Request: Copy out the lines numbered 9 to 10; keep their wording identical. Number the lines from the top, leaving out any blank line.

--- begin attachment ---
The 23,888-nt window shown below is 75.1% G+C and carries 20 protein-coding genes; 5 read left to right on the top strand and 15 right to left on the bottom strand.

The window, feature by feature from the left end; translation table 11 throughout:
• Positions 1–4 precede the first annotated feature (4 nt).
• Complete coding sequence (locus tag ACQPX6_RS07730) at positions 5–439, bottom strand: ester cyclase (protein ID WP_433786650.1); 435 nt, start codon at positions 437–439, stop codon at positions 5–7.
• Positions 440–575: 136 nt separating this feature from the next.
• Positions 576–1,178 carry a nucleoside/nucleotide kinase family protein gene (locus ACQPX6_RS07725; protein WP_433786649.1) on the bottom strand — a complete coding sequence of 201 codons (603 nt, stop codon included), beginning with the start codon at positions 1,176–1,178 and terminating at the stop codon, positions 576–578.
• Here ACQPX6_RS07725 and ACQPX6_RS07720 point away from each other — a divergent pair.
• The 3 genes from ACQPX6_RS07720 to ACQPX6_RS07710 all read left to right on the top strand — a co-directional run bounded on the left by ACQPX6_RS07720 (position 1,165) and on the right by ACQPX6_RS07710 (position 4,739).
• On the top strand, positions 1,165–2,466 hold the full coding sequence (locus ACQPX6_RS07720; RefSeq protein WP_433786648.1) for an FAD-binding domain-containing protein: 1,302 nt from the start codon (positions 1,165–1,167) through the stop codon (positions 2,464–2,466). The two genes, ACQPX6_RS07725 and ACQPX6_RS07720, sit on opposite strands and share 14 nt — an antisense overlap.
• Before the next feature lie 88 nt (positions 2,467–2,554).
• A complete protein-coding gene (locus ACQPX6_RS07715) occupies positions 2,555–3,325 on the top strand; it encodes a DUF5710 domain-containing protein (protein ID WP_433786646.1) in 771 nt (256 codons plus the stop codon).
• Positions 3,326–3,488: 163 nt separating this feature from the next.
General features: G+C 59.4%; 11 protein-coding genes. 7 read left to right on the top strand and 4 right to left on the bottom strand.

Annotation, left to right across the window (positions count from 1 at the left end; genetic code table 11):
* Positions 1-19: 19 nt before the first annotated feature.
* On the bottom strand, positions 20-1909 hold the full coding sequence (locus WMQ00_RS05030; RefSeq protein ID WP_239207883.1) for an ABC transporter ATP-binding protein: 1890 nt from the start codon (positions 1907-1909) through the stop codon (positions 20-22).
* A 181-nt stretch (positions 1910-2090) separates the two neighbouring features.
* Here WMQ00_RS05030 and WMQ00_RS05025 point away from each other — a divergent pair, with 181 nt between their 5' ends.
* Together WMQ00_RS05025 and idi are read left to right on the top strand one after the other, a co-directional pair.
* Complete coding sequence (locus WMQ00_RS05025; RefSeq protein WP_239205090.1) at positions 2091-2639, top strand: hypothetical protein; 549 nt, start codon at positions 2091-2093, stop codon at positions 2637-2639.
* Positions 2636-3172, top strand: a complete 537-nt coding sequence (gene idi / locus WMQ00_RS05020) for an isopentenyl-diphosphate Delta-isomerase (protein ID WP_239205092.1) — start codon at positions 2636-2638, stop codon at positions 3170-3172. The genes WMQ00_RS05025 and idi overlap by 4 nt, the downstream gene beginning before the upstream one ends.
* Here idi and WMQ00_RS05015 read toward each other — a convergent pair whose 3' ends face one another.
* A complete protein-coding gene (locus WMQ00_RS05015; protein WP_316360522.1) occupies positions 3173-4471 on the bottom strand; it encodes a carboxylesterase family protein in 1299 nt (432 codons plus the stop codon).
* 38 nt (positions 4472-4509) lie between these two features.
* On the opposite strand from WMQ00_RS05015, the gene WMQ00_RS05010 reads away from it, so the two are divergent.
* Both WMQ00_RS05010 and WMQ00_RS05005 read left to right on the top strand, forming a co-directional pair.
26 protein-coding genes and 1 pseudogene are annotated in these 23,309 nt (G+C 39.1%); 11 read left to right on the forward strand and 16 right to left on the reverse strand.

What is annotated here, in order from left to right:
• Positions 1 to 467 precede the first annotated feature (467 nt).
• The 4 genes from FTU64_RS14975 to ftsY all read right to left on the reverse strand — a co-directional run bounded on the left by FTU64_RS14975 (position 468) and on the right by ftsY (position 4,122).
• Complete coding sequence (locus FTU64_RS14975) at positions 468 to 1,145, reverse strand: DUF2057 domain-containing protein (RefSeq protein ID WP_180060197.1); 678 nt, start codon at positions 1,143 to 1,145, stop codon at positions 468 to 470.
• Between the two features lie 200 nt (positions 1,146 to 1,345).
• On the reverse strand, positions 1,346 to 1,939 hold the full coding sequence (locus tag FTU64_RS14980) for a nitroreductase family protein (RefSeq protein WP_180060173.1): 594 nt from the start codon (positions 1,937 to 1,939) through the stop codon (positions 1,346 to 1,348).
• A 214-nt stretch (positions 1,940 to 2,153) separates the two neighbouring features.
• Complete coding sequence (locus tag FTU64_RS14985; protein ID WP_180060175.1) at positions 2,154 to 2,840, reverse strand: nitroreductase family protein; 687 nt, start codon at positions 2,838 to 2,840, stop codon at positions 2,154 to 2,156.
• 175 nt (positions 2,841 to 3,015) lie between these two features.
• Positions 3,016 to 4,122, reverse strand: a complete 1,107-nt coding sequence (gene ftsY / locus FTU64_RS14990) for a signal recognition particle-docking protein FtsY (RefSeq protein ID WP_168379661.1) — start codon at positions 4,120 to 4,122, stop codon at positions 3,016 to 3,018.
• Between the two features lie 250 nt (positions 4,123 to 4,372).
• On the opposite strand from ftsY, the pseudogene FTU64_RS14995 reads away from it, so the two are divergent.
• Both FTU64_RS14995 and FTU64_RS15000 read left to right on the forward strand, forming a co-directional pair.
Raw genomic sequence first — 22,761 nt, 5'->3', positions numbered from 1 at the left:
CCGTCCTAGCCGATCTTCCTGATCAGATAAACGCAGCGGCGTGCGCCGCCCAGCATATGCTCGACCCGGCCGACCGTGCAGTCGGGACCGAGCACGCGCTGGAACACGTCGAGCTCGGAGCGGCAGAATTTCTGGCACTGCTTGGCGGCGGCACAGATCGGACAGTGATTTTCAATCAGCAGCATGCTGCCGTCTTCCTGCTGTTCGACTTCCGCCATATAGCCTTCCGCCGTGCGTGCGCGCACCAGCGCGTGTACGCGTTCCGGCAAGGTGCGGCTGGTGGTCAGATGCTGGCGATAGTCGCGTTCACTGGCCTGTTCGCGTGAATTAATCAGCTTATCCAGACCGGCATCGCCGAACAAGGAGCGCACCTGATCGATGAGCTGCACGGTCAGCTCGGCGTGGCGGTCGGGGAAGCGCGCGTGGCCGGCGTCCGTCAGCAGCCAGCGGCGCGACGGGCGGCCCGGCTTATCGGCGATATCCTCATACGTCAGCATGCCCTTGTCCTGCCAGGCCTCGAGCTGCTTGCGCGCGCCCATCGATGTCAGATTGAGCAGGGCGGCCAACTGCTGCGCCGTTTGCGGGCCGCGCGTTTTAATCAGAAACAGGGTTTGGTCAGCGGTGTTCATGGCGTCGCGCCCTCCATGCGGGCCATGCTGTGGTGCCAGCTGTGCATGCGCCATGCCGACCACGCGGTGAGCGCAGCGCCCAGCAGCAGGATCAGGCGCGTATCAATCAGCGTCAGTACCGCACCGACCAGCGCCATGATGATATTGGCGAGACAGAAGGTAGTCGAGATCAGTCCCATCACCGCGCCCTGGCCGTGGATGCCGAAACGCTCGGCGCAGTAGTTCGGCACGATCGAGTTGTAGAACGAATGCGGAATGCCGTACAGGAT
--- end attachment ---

• On the top strand, positions 1,165–2,466 hold the full coding sequence (locus ACQPX6_RS07720; RefSeq protein WP_433786648.1) for an FAD-binding domain-containing protein: 1,302 nt from the start codon (positions 1,165–1,167) through the stop codon (positions 2,464–2,466). The two genes, ACQPX6_RS07725 and ACQPX6_RS07720, sit on opposite strands and share 14 nt — an antisense overlap.
• Before the next feature lie 88 nt (positions 2,467–2,554).